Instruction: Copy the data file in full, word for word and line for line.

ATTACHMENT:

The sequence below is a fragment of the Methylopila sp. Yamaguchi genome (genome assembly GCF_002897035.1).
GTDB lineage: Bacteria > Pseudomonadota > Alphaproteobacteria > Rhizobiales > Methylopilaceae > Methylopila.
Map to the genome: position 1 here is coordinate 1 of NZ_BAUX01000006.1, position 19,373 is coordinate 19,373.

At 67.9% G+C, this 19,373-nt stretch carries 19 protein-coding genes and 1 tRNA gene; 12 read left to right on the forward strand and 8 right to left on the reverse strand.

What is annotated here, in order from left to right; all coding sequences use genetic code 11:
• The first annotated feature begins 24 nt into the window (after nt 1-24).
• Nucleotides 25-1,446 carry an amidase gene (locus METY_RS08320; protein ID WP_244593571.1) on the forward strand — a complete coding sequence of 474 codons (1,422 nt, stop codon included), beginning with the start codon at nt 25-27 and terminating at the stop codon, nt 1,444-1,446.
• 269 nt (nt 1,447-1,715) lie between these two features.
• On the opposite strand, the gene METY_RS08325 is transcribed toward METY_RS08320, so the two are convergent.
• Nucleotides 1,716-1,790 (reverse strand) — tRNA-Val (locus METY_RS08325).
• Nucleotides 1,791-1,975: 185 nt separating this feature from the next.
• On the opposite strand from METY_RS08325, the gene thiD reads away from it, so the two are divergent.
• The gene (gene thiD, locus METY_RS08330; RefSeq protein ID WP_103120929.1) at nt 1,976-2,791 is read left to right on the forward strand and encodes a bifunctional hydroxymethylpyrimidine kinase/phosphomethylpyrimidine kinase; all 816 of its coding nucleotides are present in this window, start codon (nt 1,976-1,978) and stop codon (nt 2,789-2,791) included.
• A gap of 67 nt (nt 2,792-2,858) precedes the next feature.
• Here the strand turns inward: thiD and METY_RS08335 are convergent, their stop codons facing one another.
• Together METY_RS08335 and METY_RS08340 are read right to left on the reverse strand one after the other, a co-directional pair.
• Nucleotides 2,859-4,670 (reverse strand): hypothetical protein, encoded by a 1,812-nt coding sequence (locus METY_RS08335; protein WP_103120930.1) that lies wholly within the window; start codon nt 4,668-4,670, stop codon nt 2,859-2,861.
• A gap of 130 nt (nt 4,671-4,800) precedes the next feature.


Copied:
The sequence below is a fragment of the Methylopila sp. Yamaguchi genome (genome assembly GCF_002897035.1).
GTDB lineage: Bacteria > Pseudomonadota > Alphaproteobacteria > Rhizobiales > Methylopilaceae > Methylopila.
Map to the genome: position 1 here is coordinate 1 of NZ_BAUX01000006.1, position 19,373 is coordinate 19,373.

At 67.9% G+C, this 19,373-nt stretch carries 19 protein-coding genes and 1 tRNA gene; 12 read left to right on the forward strand and 8 right to left on the reverse strand.

What is annotated here, in order from left to right; all coding sequences use genetic code 11:
• The first annotated feature begins 24 nt into the window (after nt 1-24).
• Nucleotides 25-1,446 carry an amidase gene (locus METY_RS08320; protein ID WP_244593571.1) on the forward strand — a complete coding sequence of 474 codons (1,422 nt, stop codon included), beginning with the start codon at nt 25-27 and terminating at the stop codon, nt 1,444-1,446.
• 269 nt (nt 1,447-1,715) lie between these two features.
• On the opposite strand, the gene METY_RS08325 is transcribed toward METY_RS08320, so the two are convergent.
• Nucleotides 1,716-1,790 (reverse strand) — tRNA-Val (locus METY_RS08325).
• Nucleotides 1,791-1,975: 185 nt separating this feature from the next.
• On the opposite strand from METY_RS08325, the gene thiD reads away from it, so the two are divergent.
• The gene (gene thiD, locus METY_RS08330; RefSeq protein ID WP_103120929.1) at nt 1,976-2,791 is read left to right on the forward strand and encodes a bifunctional hydroxymethylpyrimidine kinase/phosphomethylpyrimidine kinase; all 816 of its coding nucleotides are present in this window, start codon (nt 1,976-1,978) and stop codon (nt 2,789-2,791) included.
• A gap of 67 nt (nt 2,792-2,858) precedes the next feature.
• Here the strand turns inward: thiD and METY_RS08335 are convergent, their stop codons facing one another.
• Together METY_RS08335 and METY_RS08340 are read right to left on the reverse strand one after the other, a co-directional pair.
• Nucleotides 2,859-4,670 (reverse strand): hypothetical protein, encoded by a 1,812-nt coding sequence (locus METY_RS08335; protein WP_103120930.1) that lies wholly within the window; start codon nt 4,668-4,670, stop codon nt 2,859-2,861.
• A gap of 130 nt (nt 4,671-4,800) precedes the next feature.